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1080i v 720p

Discussion in 'Televisions' started by lochindaal, Jul 13, 2005.

  1. lochindaal

    lochindaal
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    This may be a how long is a piece of string kind of question.

    I am considering the new Samsung SP46L6HXX. I have noticed from the manual it does not support true 1080i only 720p. If trying to buy a "future proof" TV can you tell much difference watching the 2 standards.
     
  2. KableMan

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    I can't tell the difference on the SP50L7HX they both look equally amazing with HD and if anything 720p looks better when upscaling DVDs. Also because 1080i is interlaced I thought that 720p, being progressive, was in fact better as it equates to more lines in practice especially when you consider that a TV with 1280x720 native resolution will scale 1080i images to fit it - this is probably why I can't see a major difference.

    Now 1080p TV's will be a different thing entirely and will obviously be a big step up. Although I don't think even the new 1080p models that are available in the US will accept a 1080p input only a 1080i - I think they rely on internal HDTV tuners instead.

    Cheers
    KableMan
     
  3. Br41ns

    Br41ns
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    :hiya:

    I agree with Kableman, i think 720p looks better and normally a progressive pic is better than interlaced.
    Sky HD is going to be predominantly 720p anyway and as Kableman said the new 1080p tvs that are on the horizon wont accept a 1080p feed, the tvs upscale the image to 1080p. :smashin:
     
  4. Razor

    Razor
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    The reason we cant see the difference between 720p and 1080i is that these displays only have 720 lines so a 1080i picture is reduced to fit on 720 lines. If we had 1080 display this wouldnt be the case and the difference would be noticeble. 1080 has 50% more lines than 720 so the improvement should be vast. There is a thread about this in the HD section it was current about 5 weeks ago.

    :)

    Kableman & br14n :hiya:
     
  5. DGtal

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    Which page of the manual is that on? In my manual it states that 1080i is supported?
     
  6. lochindaal

    lochindaal
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    Page 55
     

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  7. NicolasB

    NicolasB
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    It's more to do with horizontal resolution, actually. A so-called "HD" 42-inch plasma screen has a horizontal resolution of 1024 pixels. A true 720p signal is 1280 horizontal pixels. 1080i is 1920 horizontal pixels.

    If you want to count pixels, (1280x720)/(1920x1080) = 0.444. In other words, if you display 1080i on a 1280x720 screen, you lose 55.6% of the pixels. :devil:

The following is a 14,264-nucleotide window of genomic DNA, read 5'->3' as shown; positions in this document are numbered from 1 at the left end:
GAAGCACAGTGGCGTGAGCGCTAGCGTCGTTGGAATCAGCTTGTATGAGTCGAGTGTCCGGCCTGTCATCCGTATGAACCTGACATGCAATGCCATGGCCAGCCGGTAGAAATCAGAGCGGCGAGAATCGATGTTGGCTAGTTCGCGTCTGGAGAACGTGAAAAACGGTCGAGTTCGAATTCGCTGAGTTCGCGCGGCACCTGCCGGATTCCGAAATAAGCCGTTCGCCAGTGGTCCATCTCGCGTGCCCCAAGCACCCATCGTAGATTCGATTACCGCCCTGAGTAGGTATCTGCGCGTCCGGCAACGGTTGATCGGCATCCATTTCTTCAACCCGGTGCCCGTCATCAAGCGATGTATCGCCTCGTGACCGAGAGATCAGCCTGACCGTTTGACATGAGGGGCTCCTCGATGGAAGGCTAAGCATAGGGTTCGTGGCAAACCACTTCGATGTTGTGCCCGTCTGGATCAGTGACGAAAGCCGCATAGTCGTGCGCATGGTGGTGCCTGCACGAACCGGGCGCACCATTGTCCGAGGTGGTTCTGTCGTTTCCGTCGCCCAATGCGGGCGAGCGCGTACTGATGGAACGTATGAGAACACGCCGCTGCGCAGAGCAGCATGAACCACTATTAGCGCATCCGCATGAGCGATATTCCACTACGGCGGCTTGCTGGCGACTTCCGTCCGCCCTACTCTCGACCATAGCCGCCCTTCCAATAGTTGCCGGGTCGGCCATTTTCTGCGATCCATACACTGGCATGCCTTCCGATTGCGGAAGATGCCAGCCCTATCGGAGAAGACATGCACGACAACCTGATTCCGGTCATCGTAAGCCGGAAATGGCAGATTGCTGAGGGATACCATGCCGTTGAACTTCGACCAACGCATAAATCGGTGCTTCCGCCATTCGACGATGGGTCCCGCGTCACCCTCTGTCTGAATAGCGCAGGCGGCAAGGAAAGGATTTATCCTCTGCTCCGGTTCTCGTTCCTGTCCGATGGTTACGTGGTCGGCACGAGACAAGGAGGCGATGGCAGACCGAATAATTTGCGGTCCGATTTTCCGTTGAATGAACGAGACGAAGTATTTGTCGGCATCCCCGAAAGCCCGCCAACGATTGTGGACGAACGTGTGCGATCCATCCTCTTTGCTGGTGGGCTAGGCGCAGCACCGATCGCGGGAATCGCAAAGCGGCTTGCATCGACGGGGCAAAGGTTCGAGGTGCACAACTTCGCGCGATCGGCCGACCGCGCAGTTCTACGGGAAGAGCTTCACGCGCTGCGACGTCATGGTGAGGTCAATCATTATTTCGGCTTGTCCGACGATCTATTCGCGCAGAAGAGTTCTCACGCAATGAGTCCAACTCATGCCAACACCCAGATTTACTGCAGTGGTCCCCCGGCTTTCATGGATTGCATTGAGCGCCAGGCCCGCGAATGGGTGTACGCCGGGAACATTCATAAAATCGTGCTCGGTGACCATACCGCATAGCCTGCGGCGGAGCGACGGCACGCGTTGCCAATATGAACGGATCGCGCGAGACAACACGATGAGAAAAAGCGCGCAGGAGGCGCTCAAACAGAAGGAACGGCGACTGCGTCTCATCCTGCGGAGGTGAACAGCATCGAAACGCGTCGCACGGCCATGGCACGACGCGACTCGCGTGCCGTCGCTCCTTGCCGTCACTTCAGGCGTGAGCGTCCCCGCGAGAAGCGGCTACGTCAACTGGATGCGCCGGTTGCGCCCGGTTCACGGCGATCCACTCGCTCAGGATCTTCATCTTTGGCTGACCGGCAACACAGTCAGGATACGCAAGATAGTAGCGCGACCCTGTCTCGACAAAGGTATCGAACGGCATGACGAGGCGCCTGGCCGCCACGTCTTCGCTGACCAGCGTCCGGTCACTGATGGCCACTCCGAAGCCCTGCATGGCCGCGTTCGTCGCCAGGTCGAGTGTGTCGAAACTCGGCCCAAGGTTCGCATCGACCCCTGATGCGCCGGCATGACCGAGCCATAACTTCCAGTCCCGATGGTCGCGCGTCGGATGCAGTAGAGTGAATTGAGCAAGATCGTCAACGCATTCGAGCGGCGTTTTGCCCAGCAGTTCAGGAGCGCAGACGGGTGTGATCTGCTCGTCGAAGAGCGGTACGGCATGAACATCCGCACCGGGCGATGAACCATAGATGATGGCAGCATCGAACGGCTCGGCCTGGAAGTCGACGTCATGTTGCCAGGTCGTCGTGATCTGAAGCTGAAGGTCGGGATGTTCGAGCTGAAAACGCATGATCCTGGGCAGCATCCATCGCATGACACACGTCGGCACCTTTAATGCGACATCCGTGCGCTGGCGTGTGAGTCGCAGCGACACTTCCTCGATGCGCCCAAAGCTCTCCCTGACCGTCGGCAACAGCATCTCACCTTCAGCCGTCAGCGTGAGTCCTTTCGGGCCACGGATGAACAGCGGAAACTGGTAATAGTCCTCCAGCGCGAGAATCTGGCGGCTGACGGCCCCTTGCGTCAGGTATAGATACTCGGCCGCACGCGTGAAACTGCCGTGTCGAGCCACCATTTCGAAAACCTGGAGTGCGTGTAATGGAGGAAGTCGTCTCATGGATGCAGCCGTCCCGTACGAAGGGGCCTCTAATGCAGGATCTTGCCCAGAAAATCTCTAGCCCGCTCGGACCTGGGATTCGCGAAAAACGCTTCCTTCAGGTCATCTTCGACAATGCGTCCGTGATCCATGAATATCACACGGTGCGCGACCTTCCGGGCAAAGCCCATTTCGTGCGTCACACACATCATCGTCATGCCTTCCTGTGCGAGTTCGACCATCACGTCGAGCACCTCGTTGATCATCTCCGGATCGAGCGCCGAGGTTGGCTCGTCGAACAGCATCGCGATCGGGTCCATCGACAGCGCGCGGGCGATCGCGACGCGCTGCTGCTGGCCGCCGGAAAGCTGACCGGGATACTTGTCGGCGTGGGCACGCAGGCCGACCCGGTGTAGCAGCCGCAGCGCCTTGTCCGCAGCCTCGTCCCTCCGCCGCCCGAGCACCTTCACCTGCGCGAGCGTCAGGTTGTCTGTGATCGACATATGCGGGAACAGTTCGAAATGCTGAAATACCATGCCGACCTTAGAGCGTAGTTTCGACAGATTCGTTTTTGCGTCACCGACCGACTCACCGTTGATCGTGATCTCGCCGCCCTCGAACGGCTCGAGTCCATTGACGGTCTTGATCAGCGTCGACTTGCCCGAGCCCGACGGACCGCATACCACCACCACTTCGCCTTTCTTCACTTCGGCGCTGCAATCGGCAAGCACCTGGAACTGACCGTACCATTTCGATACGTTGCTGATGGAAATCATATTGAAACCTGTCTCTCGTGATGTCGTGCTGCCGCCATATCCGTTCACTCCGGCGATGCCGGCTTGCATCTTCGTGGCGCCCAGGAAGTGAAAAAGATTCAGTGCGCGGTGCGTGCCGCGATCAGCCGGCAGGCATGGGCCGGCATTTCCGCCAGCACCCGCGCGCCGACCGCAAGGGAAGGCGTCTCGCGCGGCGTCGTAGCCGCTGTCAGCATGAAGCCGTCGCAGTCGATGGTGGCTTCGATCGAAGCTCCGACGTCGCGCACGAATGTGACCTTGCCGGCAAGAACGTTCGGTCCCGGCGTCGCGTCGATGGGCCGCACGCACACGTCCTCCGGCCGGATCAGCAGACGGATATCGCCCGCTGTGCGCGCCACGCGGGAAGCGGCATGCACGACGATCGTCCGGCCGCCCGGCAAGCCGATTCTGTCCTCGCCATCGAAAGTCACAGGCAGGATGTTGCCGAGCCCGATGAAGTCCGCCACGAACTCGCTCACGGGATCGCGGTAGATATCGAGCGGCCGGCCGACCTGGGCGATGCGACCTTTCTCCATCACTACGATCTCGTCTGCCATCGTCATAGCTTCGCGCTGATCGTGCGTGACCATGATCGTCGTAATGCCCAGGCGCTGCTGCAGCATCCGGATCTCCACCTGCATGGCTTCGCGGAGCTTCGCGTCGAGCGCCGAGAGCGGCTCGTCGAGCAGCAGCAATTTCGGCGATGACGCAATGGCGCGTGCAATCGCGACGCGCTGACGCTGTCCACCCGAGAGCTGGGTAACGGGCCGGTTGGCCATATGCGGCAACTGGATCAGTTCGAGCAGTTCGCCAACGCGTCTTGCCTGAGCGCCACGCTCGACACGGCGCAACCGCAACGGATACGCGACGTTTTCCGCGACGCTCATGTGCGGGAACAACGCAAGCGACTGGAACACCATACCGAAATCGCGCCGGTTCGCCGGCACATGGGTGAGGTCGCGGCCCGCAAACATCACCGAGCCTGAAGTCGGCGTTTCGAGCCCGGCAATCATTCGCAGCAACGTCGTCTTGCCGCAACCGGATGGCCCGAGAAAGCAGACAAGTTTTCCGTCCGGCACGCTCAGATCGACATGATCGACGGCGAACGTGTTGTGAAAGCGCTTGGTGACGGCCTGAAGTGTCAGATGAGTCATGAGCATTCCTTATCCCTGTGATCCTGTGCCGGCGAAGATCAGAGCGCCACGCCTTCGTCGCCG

8. DGtal

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    The bottom box in that chart shows 1920 x 1080i, so does that indicate that the set is supporting true 1080i?
     
  9. KableMan

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    Hi lochindaal - this page appears in the SP50L7HX Manual as well word for word - I think "interlaced mode is not supported" appears simply because all DLP's with a native resolution of 720p will, as Razor says, scale the image to fit and will not actually show it as 1080i - it will however accept a 1080i input (which I think was your main cause for concern) I can confirm this to be true.
     
  10. Razor

    Razor
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    All this talk about 1080p is making my RD65 feel old and nervous :rolleyes: :rotfl:
     
  11. lochindaal

    lochindaal
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    I realised it was being scaled.

    I was wondering if anyone has a set that supports 1920 lines and has compared the two inputs and can they tell much of a difference?
     
  12. Liam @ Prog AV

    Liam @ Prog AV
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    There isn't yet a set that can do true 1080p. The new 1080p DLPs out soon use "wobbulation" - they have a resolution of only 960 x 1080 - the horizontal pixels flickering left and right to theoretically double the horizontal resolution. The jury is still out on this one, but I hated the old 720p wobbulation chip Samsung used in some of their sets (HD3). Rumours are the xHD4 (wobbulated 1080p chip) is much better, we'll have to wait and see I guess.

    There is one chip from TI that is something like 2100x1080 resolution which I hear will find it's way into a few high end DLPs (mucho dollar) next year. The 1080p DLPs we'll see end of this year will all be wobbulated efforts though (and still pretty pricey).

    I wouldn't worry about 720p not being "future proof" (dangerous phrase). Most 1080p screens don't actually accept 1080p, nor is there any 1080p material to watch!! By the time it is mass market the odds are we'll all want 2160p...
     
  13. NicolasB

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    As Liam says, reports of the newer DLP sets suggest that wobbulation is not a problem this time round. We'll see.

    I do wish people would stop saying that. Yes, 1080p broadcasts won't be with us for a long time, but that doesn't mean that a 1080p-capable screen is useless. On the contrary: you need a 1080 line display to be able to display 1080i without major loss of detail.

    And that's before you start to consider PC output at 1920x1080, PS3 output at 1920x1080 or the use of an external video scaler to deinterlace 1080i - all of which will require a 1080p display.
     

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